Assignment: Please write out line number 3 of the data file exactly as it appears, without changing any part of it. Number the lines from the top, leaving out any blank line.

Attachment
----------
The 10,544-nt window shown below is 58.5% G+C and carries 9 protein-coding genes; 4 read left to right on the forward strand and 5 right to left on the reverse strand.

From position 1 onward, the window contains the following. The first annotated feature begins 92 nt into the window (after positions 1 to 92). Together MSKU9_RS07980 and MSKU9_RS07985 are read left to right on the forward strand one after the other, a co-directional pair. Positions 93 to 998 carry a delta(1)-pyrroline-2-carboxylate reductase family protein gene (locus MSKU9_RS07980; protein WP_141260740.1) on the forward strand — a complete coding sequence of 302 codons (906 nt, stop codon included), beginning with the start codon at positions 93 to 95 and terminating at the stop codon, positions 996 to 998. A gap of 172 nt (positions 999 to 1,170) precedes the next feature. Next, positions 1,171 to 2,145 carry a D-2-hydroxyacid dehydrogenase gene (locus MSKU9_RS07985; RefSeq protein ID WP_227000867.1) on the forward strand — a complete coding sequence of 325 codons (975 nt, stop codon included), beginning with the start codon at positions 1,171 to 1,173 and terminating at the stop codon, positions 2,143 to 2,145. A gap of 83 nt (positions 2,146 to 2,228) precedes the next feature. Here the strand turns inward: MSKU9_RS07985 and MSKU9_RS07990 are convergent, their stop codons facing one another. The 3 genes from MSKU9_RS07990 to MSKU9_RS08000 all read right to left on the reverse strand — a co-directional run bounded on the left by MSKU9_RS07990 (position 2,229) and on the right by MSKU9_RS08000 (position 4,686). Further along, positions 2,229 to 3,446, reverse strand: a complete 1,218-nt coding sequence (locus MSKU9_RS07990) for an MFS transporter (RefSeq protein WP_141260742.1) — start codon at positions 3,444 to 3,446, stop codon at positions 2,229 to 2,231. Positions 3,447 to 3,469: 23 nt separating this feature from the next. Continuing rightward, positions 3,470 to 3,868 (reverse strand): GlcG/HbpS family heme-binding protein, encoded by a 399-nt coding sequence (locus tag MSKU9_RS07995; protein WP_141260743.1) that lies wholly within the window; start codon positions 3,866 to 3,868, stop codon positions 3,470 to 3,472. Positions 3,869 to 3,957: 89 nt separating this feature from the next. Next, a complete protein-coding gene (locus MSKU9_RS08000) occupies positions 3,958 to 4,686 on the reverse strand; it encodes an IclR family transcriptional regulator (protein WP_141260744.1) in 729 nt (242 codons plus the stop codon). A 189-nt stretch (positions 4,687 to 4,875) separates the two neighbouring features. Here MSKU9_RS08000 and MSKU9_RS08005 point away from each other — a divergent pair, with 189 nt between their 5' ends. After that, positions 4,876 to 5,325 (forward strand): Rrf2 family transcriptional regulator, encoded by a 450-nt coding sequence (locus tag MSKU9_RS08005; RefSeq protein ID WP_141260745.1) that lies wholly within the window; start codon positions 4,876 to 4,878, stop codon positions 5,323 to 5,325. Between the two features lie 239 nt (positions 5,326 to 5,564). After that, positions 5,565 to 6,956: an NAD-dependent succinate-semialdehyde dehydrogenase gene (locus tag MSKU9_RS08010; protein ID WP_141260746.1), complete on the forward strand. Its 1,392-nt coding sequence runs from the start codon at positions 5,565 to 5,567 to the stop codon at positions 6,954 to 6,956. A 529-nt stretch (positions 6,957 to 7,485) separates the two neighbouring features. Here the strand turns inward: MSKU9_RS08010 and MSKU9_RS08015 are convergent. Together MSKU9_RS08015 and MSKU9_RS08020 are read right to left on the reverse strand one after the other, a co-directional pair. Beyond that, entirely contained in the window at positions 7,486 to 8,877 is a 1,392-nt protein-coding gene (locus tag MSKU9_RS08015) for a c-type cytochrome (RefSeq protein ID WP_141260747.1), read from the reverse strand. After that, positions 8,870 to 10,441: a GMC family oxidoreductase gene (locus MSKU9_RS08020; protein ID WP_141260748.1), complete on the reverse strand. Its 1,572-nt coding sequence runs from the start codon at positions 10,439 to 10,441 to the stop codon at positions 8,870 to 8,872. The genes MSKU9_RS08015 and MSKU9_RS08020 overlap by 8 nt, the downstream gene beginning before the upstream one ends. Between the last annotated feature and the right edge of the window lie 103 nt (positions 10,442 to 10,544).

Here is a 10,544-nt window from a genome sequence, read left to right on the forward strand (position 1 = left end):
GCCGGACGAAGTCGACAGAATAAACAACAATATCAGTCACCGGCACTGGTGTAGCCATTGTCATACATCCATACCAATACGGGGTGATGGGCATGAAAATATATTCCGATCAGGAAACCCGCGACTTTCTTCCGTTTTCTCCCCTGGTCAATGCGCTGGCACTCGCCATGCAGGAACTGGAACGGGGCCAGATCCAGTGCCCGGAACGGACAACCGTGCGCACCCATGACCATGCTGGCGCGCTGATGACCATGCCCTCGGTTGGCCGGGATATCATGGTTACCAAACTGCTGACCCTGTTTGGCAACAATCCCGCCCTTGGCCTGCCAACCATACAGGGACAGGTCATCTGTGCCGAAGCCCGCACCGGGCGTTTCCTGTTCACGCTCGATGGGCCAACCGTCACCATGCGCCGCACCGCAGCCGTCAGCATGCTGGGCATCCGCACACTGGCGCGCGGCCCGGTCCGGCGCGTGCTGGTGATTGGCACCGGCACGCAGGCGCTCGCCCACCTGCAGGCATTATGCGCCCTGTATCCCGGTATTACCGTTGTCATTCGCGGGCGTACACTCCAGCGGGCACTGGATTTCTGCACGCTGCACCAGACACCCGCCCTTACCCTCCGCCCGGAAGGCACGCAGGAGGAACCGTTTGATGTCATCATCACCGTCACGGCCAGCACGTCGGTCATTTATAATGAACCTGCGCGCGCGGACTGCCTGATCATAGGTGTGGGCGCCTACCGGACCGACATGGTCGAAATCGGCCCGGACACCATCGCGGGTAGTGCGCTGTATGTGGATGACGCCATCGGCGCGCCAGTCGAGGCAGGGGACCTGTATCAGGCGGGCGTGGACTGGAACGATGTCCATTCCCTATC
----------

Here is a 10,544-nt window from a genome sequence, read left to right on the forward strand (position 1 = left end):